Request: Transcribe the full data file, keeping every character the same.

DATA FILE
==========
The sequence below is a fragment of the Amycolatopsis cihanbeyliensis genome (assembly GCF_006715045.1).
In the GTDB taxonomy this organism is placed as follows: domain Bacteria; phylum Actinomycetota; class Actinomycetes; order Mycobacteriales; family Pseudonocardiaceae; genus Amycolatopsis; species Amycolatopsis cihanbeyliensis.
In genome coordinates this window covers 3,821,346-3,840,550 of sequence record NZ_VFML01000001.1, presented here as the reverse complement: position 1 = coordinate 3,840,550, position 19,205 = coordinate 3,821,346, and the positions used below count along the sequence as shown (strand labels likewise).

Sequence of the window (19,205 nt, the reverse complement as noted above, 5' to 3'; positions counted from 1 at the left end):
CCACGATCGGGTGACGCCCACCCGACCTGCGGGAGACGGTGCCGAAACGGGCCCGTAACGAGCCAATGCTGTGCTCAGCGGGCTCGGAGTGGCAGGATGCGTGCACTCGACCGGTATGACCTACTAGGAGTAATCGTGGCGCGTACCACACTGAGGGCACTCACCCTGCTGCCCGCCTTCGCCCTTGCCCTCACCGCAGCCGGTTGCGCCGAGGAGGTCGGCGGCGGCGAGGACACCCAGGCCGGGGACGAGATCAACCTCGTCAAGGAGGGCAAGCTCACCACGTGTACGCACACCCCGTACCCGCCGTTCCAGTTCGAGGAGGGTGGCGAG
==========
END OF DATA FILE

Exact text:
The sequence below is a fragment of the Amycolatopsis cihanbeyliensis genome (assembly GCF_006715045.1).
In the GTDB taxonomy this organism is placed as follows: domain Bacteria; phylum Actinomycetota; class Actinomycetes; order Mycobacteriales; family Pseudonocardiaceae; genus Amycolatopsis; species Amycolatopsis cihanbeyliensis.
In genome coordinates this window covers 3,821,346-3,840,550 of sequence record NZ_VFML01000001.1, presented here as the reverse complement: position 1 = coordinate 3,840,550, position 19,205 = coordinate 3,821,346, and the positions used below count along the sequence as shown (strand labels likewise).

Sequence of the window (19,205 nt, the reverse complement as noted above, 5' to 3'; positions counted from 1 at the left end):
CCACGATCGGGTGACGCCCACCCGACCTGCGGGAGACGGTGCCGAAACGGGCCCGTAACGAGCCAATGCTGTGCTCAGCGGGCTCGGAGTGGCAGGATGCGTGCACTCGACCGGTATGACCTACTAGGAGTAATCGTGGCGCGTACCACACTGAGGGCACTCACCCTGCTGCCCGCCTTCGCCCTTGCCCTCACCGCAGCCGGTTGCGCCGAGGAGGTCGGCGGCGGCGAGGACACCCAGGCCGGGGACGAGATCAACCTCGTCAAGGAGGGCAAGCTCACCACGTGTACGCACACCCCGTACCCGCCGTTCCAGTTCGAGGAGGGTGGCGAG